More than a week after a 7.4-magnitude earthquake hit Syria, outside help has been slow to arrive. Parts of the country that have been impacted fall into two main categories: ones that are under government control and those that are not. In opposition-held areas relief has been almost nonexistent.
A 27-year-old university student in Syria, who didn’t want to share his name for security reasons, said that there have been so many aftershocks over the past week that it’s hard to tell when the earth is shaking or if he’s imagining it.
“I keep a bottle of water next to me … or a small cup or whatever liquid based, just to make sure if I’m right or [not],” said the student, who lives in the port city of Latakia, which is controlled by the Syrian government.
The 7.4-magnitude quake left a lot of damage, he explained. Homes that are still standing are not safe to return to, so people are sleeping in mosques or churches. Help has been trickling in.
“There are so many [nongovernmental organizations] that are trying to help; other than NGOs, there are individuals who are making so much effort to give the people what they need,” he said.
How fast and how much Syrians have received aid following the earthquake depends on where people live. The response has highlighted that there really are two Syrias: one under the government’s control, where international relief organizations are helping out. Another, the opposition-controlled northwest, mostly isolated from the rest of the world.
On Sunday, the US ambassador to the UN, Linda Thomas-Greenfield, urged the security council to open another border crossing from Turkey into northwest Syria.
But Russia, an ally of Syria’s government, has veto power on the council. And so far, the Kremlin has said that one border crossing into Syria is enough.
The UN said on Monday that Syrian President Bashar al-Assad has agreed to open two crossing points from Turkey to northwest Syria for an initial period of three months “to allow for the timely delivery of humanitarian aid.”
Warm food, baby formula, diapers and clothes are some of the items being shipped to Latakia. Most are coming from the capital, Damascus.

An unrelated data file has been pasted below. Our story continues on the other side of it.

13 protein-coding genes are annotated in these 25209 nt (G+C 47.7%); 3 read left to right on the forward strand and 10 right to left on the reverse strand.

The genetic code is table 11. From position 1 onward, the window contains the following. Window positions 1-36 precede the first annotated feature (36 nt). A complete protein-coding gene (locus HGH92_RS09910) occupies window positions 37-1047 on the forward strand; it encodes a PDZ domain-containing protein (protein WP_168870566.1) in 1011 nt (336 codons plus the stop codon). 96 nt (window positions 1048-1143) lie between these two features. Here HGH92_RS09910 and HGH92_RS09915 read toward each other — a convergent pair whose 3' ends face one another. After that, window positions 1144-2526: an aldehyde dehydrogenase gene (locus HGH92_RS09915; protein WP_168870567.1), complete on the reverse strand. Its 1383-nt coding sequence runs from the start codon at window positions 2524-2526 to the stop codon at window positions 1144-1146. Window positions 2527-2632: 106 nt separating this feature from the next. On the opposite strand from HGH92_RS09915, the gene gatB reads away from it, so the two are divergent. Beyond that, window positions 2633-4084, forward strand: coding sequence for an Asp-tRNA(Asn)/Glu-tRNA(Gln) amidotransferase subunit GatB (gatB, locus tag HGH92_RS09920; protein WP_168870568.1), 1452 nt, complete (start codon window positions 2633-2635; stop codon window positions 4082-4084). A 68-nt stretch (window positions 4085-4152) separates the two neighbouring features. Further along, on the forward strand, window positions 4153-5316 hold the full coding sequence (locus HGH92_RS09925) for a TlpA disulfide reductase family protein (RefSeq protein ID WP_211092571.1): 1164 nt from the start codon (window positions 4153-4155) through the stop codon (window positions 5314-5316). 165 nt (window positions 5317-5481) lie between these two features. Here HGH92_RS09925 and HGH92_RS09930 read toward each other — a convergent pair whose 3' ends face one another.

That’s where Charlotte Streinger, a French teacher, has been organizing donation drives.
“I teamed up with three of my colleagues from the school. Spontaneously, we created this team, and we started gathering trustful contacts throughout the country with people that we know,” she said.
Streinger started an online fundraiser and she said in just three days, she managed to raise about $7,500.
“But the problem is that as with everything that is linked to Syria, it was then blocked,” she added.
Syria is under strict economic sanctions. Last Thursday, the US Treasury made a temporary exemption for aid related to the earthquake. Yet, the sanctions are still being felt on the ground.
Streinger said she could have used the money to buy things such as food, hygiene products and blankets, some of the most-needed items. Instead, she said, she is left with no cash and having to apologize to those who donated. She is trying to find a way to return their money.
“It made me feel horrible. Horrible,” she said.
The Syrian city of Aleppo — also under government control — was heavily damaged in the earthquake. Over the weekend, the head of the World Health Organization, Tedros Ghebreyesus, visited the city.
“We have just come today with supplies and look forward to continuing to support,” he told reporters.
Ghebreyesus came with a planeload of medical supplies. A second one is scheduled this week, WHO said.
Aleppo saw widespread destruction during Syria’s civil war, and filmmaker Youssef Saba said the earthquake “finished the job.”
In a series of WhatsApp messages, he explained that help is beginning to pour into Aleppo, some coming from inside Syria, and some from outside.
Aleppo even got the attention of the Syrian president himself.
Bashar al-Assad and his wife, Asma al-Assad, visited a hospital on Friday. It was all smiles and hugs in videos shared online. But for Syrians living in areas not under government control, things have been very different.
The northwest province of Idlib was hit hardest by the earthquake and more than a week later, people there said they still don’t have the equipment needed to pull victims from under the rubble.
“We want the UN to apologize. They’re making the people of … the Syrian people disappointed,” Raed al-Saleh, head of the White Helmets, told reporters last Friday.
Martin Griffiths, the UN’s emergency relief coordinator, tweeted as much on Sunday.
“We have failed people in northwest Syria,” he wrote, adding that “my duty and our obligation is to correct this failure as fast as we can.”
Karam Kellieh, a photographer working in the northwest part of the country, said that people have lost hope of rescuing victims trapped under the rubble and that those who survived have no shelter.
“People [were] refugees before the earthquake. Now, they’re [living] in the roads, in hospitals, in schools,” he said.
Some have camped under olive trees and have been spending nights in the frigid temperatures.
"No picture of video can explain what happened in north of Syria,” Kellieh said.
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